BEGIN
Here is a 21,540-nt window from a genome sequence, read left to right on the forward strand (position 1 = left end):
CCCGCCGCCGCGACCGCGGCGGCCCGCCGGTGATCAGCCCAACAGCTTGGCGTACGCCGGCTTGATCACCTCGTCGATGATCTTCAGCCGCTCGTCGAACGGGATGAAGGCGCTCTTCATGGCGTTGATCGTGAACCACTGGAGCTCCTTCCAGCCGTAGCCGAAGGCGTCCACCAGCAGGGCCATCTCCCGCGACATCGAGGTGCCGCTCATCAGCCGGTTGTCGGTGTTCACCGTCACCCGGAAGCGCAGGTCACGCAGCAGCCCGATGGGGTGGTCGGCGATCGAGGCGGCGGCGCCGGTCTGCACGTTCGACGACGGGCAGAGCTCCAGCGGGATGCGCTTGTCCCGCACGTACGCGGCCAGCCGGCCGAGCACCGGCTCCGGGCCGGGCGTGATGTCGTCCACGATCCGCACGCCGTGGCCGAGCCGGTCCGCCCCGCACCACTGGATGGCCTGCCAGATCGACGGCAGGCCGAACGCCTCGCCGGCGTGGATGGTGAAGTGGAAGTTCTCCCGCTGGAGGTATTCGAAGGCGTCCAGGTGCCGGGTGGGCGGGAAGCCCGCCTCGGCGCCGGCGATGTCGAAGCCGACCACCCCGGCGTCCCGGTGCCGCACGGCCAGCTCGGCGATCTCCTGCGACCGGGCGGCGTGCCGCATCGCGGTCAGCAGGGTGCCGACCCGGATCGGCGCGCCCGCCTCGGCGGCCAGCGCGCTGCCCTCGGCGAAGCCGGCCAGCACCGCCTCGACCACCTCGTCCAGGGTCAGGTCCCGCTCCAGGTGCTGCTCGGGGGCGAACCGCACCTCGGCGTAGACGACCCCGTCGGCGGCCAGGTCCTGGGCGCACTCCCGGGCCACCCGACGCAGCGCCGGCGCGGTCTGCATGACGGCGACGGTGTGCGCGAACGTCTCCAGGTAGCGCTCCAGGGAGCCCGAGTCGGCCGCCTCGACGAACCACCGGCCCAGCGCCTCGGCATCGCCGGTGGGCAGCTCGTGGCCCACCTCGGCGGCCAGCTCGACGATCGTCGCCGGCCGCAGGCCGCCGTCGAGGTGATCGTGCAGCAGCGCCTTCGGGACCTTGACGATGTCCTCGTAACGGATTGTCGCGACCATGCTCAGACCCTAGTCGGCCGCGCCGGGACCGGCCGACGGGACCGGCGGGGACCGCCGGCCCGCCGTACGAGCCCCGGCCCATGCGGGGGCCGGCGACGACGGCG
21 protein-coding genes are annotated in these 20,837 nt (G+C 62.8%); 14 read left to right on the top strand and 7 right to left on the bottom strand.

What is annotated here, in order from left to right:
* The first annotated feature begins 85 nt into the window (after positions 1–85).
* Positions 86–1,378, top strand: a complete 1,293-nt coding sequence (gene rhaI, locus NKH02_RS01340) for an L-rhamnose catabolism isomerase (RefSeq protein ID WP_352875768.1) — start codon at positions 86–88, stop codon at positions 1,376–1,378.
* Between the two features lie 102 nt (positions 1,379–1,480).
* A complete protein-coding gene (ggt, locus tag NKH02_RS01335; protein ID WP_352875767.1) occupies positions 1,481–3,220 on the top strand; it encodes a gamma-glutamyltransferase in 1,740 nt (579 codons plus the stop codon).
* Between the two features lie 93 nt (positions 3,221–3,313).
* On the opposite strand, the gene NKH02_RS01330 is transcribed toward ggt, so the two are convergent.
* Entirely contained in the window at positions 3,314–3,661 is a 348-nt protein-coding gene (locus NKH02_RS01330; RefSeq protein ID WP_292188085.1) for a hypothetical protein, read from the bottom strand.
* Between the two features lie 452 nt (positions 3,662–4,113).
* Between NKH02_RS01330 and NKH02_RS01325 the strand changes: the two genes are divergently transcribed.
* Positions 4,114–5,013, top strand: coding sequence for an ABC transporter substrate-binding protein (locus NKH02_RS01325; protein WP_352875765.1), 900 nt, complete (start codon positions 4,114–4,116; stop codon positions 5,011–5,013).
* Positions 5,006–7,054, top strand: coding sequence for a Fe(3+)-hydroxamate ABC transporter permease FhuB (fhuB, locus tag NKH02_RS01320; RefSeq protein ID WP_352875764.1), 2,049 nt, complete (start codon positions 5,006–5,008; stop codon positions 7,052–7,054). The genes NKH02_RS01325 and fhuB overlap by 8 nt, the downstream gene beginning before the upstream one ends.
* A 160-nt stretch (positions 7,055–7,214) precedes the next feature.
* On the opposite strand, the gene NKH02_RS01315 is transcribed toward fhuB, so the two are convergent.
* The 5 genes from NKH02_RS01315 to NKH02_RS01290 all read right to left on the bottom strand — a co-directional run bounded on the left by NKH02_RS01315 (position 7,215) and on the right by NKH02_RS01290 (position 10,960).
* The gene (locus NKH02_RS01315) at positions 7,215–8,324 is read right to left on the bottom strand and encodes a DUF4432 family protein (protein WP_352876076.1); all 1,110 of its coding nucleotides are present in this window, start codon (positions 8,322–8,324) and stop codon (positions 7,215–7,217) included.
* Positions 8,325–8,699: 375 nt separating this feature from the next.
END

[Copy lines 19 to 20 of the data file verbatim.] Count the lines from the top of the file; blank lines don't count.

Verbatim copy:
* The gene (locus NKH02_RS01315) at positions 7,215–8,324 is read right to left on the bottom strand and encodes a DUF4432 family protein (protein WP_352876076.1); all 1,110 of its coding nucleotides are present in this window, start codon (positions 8,322–8,324) and stop codon (positions 7,215–7,217) included.
* Positions 8,325–8,699: 375 nt separating this feature from the next.